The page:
- Name the type of challenge. For example, is it specific research? Do you want a company-wide competition? Are you fulfilling a quest? Is it about maintaining thought leadership in a given area?
- Engage the people and resources that you need.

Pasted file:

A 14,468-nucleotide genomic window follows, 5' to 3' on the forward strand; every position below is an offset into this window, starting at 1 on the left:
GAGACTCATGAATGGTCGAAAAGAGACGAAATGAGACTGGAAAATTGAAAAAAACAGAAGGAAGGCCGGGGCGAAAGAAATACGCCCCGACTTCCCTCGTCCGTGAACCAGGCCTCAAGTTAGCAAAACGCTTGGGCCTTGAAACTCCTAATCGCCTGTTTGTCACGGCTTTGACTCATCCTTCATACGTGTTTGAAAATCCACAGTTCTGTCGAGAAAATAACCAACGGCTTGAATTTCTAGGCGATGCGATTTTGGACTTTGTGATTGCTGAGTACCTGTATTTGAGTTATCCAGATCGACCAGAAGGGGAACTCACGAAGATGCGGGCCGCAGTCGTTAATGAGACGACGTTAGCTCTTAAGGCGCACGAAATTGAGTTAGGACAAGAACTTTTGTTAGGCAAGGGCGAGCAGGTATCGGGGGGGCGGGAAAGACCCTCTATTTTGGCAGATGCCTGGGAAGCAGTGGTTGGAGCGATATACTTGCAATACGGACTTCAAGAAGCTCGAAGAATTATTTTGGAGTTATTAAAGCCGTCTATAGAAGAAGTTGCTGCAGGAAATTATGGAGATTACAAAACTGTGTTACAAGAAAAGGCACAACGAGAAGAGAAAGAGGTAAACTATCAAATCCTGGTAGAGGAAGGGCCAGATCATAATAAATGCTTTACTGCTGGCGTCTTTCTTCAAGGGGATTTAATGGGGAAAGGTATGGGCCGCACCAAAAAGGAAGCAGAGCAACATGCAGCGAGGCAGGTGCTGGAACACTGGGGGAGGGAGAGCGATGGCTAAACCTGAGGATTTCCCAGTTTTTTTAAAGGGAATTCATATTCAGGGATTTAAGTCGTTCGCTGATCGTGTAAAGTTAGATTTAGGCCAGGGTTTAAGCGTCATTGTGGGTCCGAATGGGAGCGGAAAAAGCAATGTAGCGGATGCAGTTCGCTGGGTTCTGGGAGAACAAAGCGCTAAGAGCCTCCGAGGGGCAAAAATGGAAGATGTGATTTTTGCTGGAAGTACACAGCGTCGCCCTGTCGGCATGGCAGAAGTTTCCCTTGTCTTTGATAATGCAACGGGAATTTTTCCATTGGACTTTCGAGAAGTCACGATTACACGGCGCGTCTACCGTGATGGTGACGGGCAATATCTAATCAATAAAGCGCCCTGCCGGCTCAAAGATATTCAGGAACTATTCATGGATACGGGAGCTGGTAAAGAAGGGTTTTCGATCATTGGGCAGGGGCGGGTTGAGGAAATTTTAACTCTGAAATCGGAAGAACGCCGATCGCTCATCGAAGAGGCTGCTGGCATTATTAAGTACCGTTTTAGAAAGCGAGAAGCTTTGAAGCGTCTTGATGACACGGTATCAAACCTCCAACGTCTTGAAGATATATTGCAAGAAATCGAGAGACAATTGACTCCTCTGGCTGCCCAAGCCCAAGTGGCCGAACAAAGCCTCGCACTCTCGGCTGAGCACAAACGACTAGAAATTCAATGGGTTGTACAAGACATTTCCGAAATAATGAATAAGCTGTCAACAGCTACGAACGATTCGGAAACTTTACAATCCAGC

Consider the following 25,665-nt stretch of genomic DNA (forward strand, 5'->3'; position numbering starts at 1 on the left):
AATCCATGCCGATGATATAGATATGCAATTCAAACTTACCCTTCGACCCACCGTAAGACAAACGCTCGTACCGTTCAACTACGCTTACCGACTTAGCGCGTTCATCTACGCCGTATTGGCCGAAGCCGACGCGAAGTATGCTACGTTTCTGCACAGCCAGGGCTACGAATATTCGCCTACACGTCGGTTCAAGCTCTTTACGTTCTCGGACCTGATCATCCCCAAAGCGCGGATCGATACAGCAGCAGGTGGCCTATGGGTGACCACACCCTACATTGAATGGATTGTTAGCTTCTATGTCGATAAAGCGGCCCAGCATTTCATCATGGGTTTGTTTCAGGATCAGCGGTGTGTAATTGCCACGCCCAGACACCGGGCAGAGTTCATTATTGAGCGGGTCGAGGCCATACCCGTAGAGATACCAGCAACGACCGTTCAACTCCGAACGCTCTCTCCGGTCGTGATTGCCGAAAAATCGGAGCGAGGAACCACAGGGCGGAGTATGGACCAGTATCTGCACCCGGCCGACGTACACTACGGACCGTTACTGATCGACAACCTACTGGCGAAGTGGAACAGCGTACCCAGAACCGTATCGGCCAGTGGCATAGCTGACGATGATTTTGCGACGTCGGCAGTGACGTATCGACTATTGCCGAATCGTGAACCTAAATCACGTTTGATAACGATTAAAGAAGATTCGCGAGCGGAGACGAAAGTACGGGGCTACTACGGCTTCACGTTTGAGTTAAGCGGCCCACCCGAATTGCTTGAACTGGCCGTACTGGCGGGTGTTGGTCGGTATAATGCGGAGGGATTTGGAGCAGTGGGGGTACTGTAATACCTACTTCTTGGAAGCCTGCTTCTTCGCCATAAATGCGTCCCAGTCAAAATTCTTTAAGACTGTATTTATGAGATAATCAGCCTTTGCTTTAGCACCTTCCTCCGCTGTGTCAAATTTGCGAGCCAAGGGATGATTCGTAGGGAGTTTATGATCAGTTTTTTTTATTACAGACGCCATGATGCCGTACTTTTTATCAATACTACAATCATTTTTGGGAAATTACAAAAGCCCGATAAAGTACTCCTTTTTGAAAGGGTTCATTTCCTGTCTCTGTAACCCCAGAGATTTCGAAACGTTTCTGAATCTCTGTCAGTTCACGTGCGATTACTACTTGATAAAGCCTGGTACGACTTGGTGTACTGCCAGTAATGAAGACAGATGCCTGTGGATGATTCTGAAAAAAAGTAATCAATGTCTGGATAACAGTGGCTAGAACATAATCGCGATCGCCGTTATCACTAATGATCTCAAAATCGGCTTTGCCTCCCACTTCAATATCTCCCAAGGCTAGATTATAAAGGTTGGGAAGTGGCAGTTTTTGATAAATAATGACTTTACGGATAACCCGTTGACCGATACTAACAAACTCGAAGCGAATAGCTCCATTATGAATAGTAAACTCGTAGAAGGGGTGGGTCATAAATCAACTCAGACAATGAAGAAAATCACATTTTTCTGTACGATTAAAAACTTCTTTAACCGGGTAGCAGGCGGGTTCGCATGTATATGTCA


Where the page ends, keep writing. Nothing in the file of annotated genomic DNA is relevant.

VB: “Customers do cool, investigative, socially linked things to find out about goods and services. Organisations tend to adhere to what they have always done.” Do the business leaders you encounter in Europe understand the need for a sense of urgency in order to change what they have always done? Patrick Harris: The quick answer is that some do and some don’t, which is not that helpful, I realize! In the main, I see organizations trying to embrace the technologies and media of consumers, but there is almost always a time lag. Even if a particular business leader is keen to trial an approach, organizations typically respond quite slowly by comparison. Unlike individual consumers, organizations also perform trials and reviews before setting off. Some alternative organizational techniques such as gaming, storytelling, and returning to the shop floor are being used more regularly. VB: “Too much choice makes decision-making difficult for customers.” In your November 2009 thoughtengine® and Truth About Creativity newsletter you bemoan the fact that in the UK there now are 12 varieties of Special K cereal. Is this a phenomenon of creative product development gone mad in our affluent society or a lack of understanding of what customers really need? Patrick Harris: Choice is a double-edged sword, isn’t it? It is a good thing, up to a point. But when faced with too much choice, a consumer can feel flummoxed. They can sometimes make bad choices. Worse, they can feel bad, simply because they made a choice and then they become more aware of what they are missing out on. To your question, it would be unfair of me to say that creative product development has gone mad. After all, there are market forces at work, and companies are keen to grab the entire market share. In theory, we are providing what someone, somewhere has researched and genuinely believes people will buy. I do sometimes wonder, however, what would happen if we could manage to take all the energy and talent that is applied to giving 1% of the world’s population a new variety of shampoo or breakfast cereal, and, instead, focus that resource into topics of greater world importance. VB: Is the ability to identify patterns one of the keys skills we should develop if we wish to increase our creative abilities? Patrick Harris: Yes, absolutely. Pattern recognition is a great way to complete a picture, or to fill in the gaps on otherwise disjointed knowledge. In the book, I give an example of a maintenance team who first observe the walking patterns of people in a square before they construct new concrete paths. One of the keys in spotting a pattern is to look at the context behind the content you are given. This involves not only looking at what is happening, but also why it’s happening. This point is illustrated in the book with a story about a postman and a newspaper delivery person – but I won’t spoil that story here. VB: “For a team to deliver creative world-changing solutions, they will need passion. They will also need to feel the freedom to challenge.” Would you talk about this? Patrick Harris: Passion in the workplace is an external expression of commitment and determination. If it is coming from all of the members of a team it usually means they have a shared understanding, and that they have faith in their ability to perform as a unit. The anthropologist, Margaret Mead, once said, “Never doubt that a small group of thoughtful, committed citizens can change the world; indeed, it is the only thing that ever has.” VB: In your book you tell how a newly hired person at a company you worked for said, “Busyness is the refuge of the incompetent.” Do you think this contains a strong element of truth? Patrick Harris: Yes, there is an element of truth for some. Some people are always busy, but it is difficult to see an overall plan behind their activities. It is as if the ‘busyness’ sometimes rules them and prevents them from thinking clearly. I heard an expression once that said, ‘If you don’t have your own plan, you can be sure that you are in someone else’s plan.’ What I am saying is that a little planning should accompany your busy life, and you should be the one in charge… not the busyness. VB: “By welcoming humour, you encourage a culture that is attractive to existing and prospective employees.” When there is a lot of laughter and humour in an organization is it a sign of a highly creative one as well? Patrick Harris: Humour is a great creative tool, but it does need to be applied sensibly and sensitively. For instance, in your question the phrase ‘a lot of laughter’ can be seen as creative by some and time wasting by others. The first point that I make about humour in my book is that it is revealing about individuals. What you find to be funny tells others about you and makes for richer, more expansive exchanges. Separately, the basis of humour is that it mentally takes someone to a different destination. I saw a cartoon in a magazine recently. A man is in his yard, with dark clouds overhead. He says to a nearby husband and wife passing by: ‘Looks like thunder.’ The passing husband responds, ‘She always does.’ This simple joke takes a reader to a different destination than expected, which is great for spurring new connections. And new connections are the basis of creativity. So, yes, humour can be a good sign of a creative workplace. VB: In your paper “Giving Strategy Some Momentum” you say, “Achieving strategic momentum is fundamental and boldly displaces the business mantra of seeking buy-in.” What is strategic momentum and why is it fundamental? Patrick Harris: Let’s start with buy-in, the rather dull process that typically occurs in organizations. Here, a senior executive delivers dozens of pages of a presentation and then says, “I need everyone to buy-in to this.” Yet, when the room clears minutes later, no one can recall the first slide, much less the other pages. Momentum, on the other hand, is when the individuals in an organization appreciate what is being asked of them, are allowed to interpret the message to their own specific situation, and then respond as they see fit, but in keeping with the overall aim. The best way to illustrate this is the use of principles. If the key message can be condensed to just a few action-oriented and memorable phrases, it can mobilize a workforce. Everyone knows what to do. They can apply the message even when working individually, or under changing circumstances. They also know that others are enabled to do the same, removing doubts and concerns. Importantly, momentum needs to be sustained like anything else by rewarding the workforce for applying desired behaviours. The staff also need to regularly see key individuals taking actions that are consistent with the principles. VB: Is sustaining momentum key to ensuring employees are imaginative, creative, and excited about their organization? Patrick Harris: All of the truly great companies that I’ve been allowed to work with have had a strong sense of purpose, and an underlying momentum in the workforce to make dreams into reality. VB: Managers and leaders talk about getting “buy-in” from their employees. Why is “buy-in” a flawed concept? Patrick Harris: Buy-in assumes that the senior executive’s message is 100% accurate, that it is communicated with 100% effectiveness, and that each individual will implement it with 100% efficiency. This is a pipe dream. It must be remembered that organizations are collections of individuals. What individuals do best is appreciate the gist of the strategy, or key message, and then adapt it to their situation. VB: When you are working with clients to “unlock futures thinking,” how do you encourage them to creatively identify drivers of change and possible scenarios looking forward 10, 20 or more years? Patrick Harris: Futures thinking has its own set of tools, just as marketing or strategy has tools. These tools help people deal with uncertainty, which is an obvious condition when considering the longer term. Scenario Planning is perhaps the most well known and widely used of these tools, but there are many others. Working with futures concepts is engaging and rewarding, but the important thing to remember is to use the tools, not focus on them. It is the dialogue that takes place that is of most importance. We really only look at the future in order to make better decisions today, so keeping the dialogue open and expansive is key. VB: How do you help organisations build lasting brand value? Patrick Harris: My focus is neither ‘above the line’ nor ‘below the line.’ It is about branding within the organization. A brand is a promise, which is kept or broken at each engagement. Therefore, a brand is only as solid as the next customer experience that takes place. In order to ensure that the next experience is a good one for the customer and is consistent with the brand ethos, you must give staff solid brand awareness and enable them to ‘live the brand’ in all of their actions. I recall a customer service centre where representatives felt free – even compelled – to tell customers when they were spending too much money on the wrong monthly service package. To the representatives, they were reinforcing the brand value of honesty. The result was that customer loyalty increased, as did uptake of more service options. This is a prime example of building lasting brand value. VB: You are a director of The Medinge Group, a not-for–profit think tank. “We stand for brands with a conscience.” Would you talk about Medinge and its goal of influencing businesses to become more human and humane? Patrick Harris: The Medinge Group celebrates humanity in brands and the organizations that they represent. We believe it is entirely possible to do good, while doing well as an organization. Our most visible activity is our annual Brands with a Conscience awards, where we draw attention to brands that are successful while contributing to the betterment of society by sustainable, socially responsible, and humanistic behaviour. More about Medinge and BWAC award winners can be found on the Medinge website On January 28th Medinge will host a celebratory event and press conference in Paris, where we will announce the 2010 Brands with a Conscience award winners. VB: You have a number of mind maps on your website that pertain to consulting work you’ve done with clients. Do you use mind maps extensively in your consulting work? Patrick Harris: Yes, I use mind maps quite a bit. They are good for conveying a complex set of thoughts. I also find them personally helpful in structuring my work and presentations. On my website, I have placed an audio recording where I talk through a mind map, explaining the benefits of their use in more detail. VB: Do you find mind maps to be one of the most useful tools for creativity? Patrick Harris: Every person is different and mind maps won’t appeal to all. Personally, I get huge benefit from using mind maps, but I also enjoy the communicative power of tables, which are completely different tools. By far, the most useful tool for creativity is dialogue – what you share and discuss. Mind maps, tables and many other activities can be useful in building rich dialogue. VB: Truth 4 in The Truth about Creativity, “Map your journey before you explore,” recommends that we be aware of our innate guiding principles when creatively solving problems. One of the questions you recommend we ask ourselves in order to become aware of our guiding principles is, “How would the people closest to you describe you in just one or two words?” How would you answer this question when applying it to yourself? Patrick Harris: That is a great question, Vern. When I was in university, pursing a degree in Construction Management, my mother said to me, “If you are going to build things, you’d better build for Disney!” Perhaps she saw more about me than I did. I have been told more than once that I bring to my work intuition, intellect, and an inquisitive nature. I am happy with that description, although it probably only means that I am nosy! VB: Do you consider yourself a creativity coach? Patrick Harris: No, not really. What I do is help organizations, and individuals, address significant, and often difficult issues. At times, along the way, people alter their stance but I would say that I only help them to find that positional change, not coach them toward it. That sounds like more of a mentor to me. VB: Now that The Truth about Creativity has been published, what other projects are you working on? Patrick Harris: I have a number of consulting projects on the go; each is helping an organization to address specific issues. My Directorship in Medinge also requires some of my time. I have plans for other books, one at quite an advanced stage. Each year I do some pro-bono work too. This year I am focusing on the creation of some positive futures activities; – a way for people to see big issues like climate change in a positive light, and to know how their contributions matter. VB: Any plans for The Truth about Creativity to be translated into other languages? Patrick Harris: I understand from my publisher that a Korean version is already planned. VB: Do you have any other advice or comments you would like to share with our readers? Patrick Harris: Just one thing. So much of what I believe about creativity requires individuals to apply themselves – their whole self – to the situation at hand. So, as much as possible try to organize your work and personal environment so that you can be yourself. If you can be yourself, and earn a living from it, then you are doing what you love and you will love what you do. What could be better, or more creative? Conclusion: Author and consultant Patrick Harris provides 46 truths about creativity that provide useful and practical insights. Anyone interested in creativity and innovation should learn about these truths. Patrick Harris observes “that there is a massive creativity chasm between organisations and their customers. Customers do cool, investigative, socially linked things to find out about goods and services. Organisations tend to adhere to what they have always done.” This chasm needs to be bridged. The question is what will each of us do differently tomorrow to do something better, faster, or more innovatively than before? Patrick Harris’s Bio: Patrick served his apprenticeship in heavy industry. His first job after graduating from university was Maintenance Planner for Cajun Electric Power in Baton Rouge, Louisiana. Disaster planning for a 1,800 megawatt power station gave Patrick Harris a keen appreciation of bottom-line practicalities. He is a former non-executive Director of France Telecom UK R&D. Much of his expertise and recognition emanates from his work as Director of Creaticity for the Orange Group. Working directly for the legendary CEO Hans Snook, he co-designed and managed the Orange corporate strategic think tank that underpinned the company’s strategy from 1998 to 2002. His vision helped set the multi-million pound agenda for some 30,000 employees in 20 countries. After leaving Orange, he founded thoughtengine, a consultancy working in numerous sectors and focusing on creativity, strategy, brand and futures. Patrick Harris has stamped his creative mark on projects for some of the biggest names in business, government and education. His high profile projects have won him acclaim in the national and business press such as The Times, The Independent on Sunday, and European Business Forum. He is currently a Director of Medinge, a brand think tank focusing on furthering the humanitarian efforts of brands and their organisations. He is recognised as an engaging and thought-provoking speaker. Patrick Harris was born in the USA and complemented his early career with ten years of competitive water skiing. He holds a BSc and an MBA (Hons). He lives in London. Patrick Harris is the author of The Truth about Creativity: “Rules are there to be Challenged” (2009) Feedback Welcome: I would appreciate receiving feedback about this, or any of our other articles on the IdeaConnection.com website. [Please write me] with any comments or suggestions. If you would like me to interview you about an article or book you have written, or an interesting idea, or a business you are involved with, [please let me know]. To read other interviews with authors and people interested in innovation, creativity, and business leadership please go to Interviews with Innovation Authors.